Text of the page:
These solid silver wine coolers come from a set of four which currently stand on the side table along the south wall of the Square Dining Room. They were made by Paul Storr of London in 1814 and are decorated with the 3rd Earl of Egremont’s coat of arms. They were based on the Warwick Vase, an enormous antique marble which was once owned by the 2nd Earl of Warwick.

The same questions came up frequently whilst we were cleaning:

How do you clean the silver?

We start by flicking the dust off with a soft pony hair brush. The tarnish is removed by applying a small amount of Goddard’s silver dip with a cotton bud, which is then washed off with distilled water before being dried with paper towel.

Silver dip?! I've been told to not used silver dip?

We use the silver dip in a very controlled way. It is applied with a cotton bud or a barbeque skewer covered in cotton wool for the more intricate areas, and is immediately washed off with distilled water. Only a small area of the silver is worked on at a time so we can be sure all the dip is removed before we move on.

Caroline is using a barbeque skewer to get into the detail of the silver.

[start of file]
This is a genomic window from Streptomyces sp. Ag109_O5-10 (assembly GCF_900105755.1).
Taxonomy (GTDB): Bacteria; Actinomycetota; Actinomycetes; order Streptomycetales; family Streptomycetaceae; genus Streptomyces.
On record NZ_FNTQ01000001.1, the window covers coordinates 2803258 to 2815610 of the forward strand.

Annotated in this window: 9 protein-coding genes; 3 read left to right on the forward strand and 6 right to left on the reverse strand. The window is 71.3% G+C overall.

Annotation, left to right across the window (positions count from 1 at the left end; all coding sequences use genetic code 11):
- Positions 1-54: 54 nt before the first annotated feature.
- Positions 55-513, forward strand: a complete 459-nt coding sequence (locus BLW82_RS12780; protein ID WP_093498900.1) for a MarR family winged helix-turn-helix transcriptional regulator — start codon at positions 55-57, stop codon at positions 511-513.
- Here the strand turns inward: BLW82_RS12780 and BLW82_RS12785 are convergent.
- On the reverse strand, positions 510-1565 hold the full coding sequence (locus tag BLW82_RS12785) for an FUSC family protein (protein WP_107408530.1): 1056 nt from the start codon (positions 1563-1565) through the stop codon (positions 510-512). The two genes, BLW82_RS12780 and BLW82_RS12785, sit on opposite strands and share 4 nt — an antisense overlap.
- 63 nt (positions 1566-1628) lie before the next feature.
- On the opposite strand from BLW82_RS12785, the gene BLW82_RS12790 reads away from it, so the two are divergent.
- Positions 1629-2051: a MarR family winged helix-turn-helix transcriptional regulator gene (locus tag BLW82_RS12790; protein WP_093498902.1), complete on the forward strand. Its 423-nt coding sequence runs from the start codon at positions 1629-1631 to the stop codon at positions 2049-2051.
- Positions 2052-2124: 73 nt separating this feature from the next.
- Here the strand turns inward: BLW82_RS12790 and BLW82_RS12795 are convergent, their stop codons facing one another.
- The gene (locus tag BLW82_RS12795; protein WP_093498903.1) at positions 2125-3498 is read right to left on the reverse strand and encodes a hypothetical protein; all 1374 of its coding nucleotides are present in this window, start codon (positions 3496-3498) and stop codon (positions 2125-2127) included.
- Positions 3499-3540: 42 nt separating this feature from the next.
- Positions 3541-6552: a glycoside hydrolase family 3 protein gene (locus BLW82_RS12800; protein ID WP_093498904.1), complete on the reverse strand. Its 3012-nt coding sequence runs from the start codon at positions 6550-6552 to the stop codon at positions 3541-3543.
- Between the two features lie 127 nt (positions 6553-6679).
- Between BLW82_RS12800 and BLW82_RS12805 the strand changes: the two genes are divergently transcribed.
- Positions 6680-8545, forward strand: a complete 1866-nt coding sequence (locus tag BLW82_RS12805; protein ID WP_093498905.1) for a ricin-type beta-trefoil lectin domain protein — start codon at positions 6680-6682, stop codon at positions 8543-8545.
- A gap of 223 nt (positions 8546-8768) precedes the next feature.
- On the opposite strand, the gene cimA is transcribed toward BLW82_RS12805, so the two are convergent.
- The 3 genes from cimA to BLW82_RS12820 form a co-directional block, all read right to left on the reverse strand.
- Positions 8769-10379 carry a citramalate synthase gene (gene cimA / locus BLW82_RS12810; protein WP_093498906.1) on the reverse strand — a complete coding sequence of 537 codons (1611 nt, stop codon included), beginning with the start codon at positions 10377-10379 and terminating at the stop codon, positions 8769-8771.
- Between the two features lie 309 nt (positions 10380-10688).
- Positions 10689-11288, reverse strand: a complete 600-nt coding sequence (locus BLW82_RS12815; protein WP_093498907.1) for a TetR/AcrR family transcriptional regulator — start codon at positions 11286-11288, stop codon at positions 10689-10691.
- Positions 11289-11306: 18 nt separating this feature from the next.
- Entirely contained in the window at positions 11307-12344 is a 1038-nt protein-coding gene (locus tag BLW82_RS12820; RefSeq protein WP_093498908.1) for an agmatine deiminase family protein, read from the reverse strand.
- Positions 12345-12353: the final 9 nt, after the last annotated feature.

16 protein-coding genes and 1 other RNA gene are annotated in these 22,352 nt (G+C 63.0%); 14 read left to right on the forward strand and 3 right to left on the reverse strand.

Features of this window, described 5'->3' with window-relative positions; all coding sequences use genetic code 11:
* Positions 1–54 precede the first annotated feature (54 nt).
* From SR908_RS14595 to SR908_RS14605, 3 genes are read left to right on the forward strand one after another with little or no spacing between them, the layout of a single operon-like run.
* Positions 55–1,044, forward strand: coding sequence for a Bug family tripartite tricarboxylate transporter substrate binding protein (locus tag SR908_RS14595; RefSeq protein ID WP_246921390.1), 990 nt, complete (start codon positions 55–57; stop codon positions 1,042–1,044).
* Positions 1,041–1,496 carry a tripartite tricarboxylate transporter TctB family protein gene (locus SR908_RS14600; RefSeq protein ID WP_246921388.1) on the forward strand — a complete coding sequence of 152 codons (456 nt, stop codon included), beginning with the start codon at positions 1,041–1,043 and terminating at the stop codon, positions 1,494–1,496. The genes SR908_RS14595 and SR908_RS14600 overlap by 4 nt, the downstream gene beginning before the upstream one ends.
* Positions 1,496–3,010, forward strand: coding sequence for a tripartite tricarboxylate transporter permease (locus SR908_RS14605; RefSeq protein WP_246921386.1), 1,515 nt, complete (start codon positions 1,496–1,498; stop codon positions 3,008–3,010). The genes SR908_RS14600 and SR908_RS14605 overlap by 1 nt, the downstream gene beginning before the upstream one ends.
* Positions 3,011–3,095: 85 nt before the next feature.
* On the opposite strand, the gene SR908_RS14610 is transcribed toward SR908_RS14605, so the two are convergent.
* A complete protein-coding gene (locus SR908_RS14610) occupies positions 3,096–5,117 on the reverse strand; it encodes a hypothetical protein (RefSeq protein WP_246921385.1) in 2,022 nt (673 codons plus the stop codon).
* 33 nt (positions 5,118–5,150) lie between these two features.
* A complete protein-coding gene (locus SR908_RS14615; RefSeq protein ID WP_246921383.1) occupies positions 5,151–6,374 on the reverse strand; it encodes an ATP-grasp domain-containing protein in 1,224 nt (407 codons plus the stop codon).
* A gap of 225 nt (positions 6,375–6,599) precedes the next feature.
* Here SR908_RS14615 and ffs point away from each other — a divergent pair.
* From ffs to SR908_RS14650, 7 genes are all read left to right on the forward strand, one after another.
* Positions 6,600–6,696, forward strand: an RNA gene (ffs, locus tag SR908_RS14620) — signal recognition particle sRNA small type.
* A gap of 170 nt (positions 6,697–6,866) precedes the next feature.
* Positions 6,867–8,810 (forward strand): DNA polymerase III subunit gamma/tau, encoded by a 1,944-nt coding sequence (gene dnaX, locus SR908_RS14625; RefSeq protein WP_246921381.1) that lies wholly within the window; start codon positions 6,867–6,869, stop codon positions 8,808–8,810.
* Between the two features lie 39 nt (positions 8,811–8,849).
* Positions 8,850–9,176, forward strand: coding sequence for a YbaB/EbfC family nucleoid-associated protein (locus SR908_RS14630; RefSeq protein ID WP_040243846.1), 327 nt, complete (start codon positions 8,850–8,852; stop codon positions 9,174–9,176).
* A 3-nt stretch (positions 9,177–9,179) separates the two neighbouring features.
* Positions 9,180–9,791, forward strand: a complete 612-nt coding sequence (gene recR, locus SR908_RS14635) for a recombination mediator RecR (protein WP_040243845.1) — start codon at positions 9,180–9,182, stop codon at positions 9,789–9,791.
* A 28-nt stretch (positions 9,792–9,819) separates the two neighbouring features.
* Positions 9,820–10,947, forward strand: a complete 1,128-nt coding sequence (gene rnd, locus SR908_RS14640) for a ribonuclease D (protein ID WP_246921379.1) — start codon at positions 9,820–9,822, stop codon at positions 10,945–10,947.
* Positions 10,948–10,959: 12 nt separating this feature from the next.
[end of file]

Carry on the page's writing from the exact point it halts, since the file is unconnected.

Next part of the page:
How often do you clean them?

As little as possible! We strive to maintain a suitable balance between keeping the silver aesthetically pleasing for our visitors whilst ensuring they are properly conserved and looked after. Taking off the tarnish means removing the top layer of the metal, so the silver is only cleaned when it really needs it. These specific wine coolers were last cleaned three years ago.

This photo shows how tarnished the piece had become over three years.

It was an absolute pleasure to work on these beautiful pieces of silver. Visitors often commented on the level of patience needed to work on the pieces, but we all found it very therapeutic!

Sarah Baldwin
Conservation Assistant

Friday, 14 June 2013

Breaking New Ground

Over the half term break the Petworth Park Archaeology Project, with the help of nearly 30 volunteers, undertook its first archaeological excavations within the park.  For the first three days the focus was on three trenches on Lawn Hill – we had noted features in this area from historic mapping, recorded earthworks during our field survey and identified some interesting anomalies in our geophysical surveys which all led us to this area.

Locations of the Lawn Hill (blue) and Tillington (yellow) trenches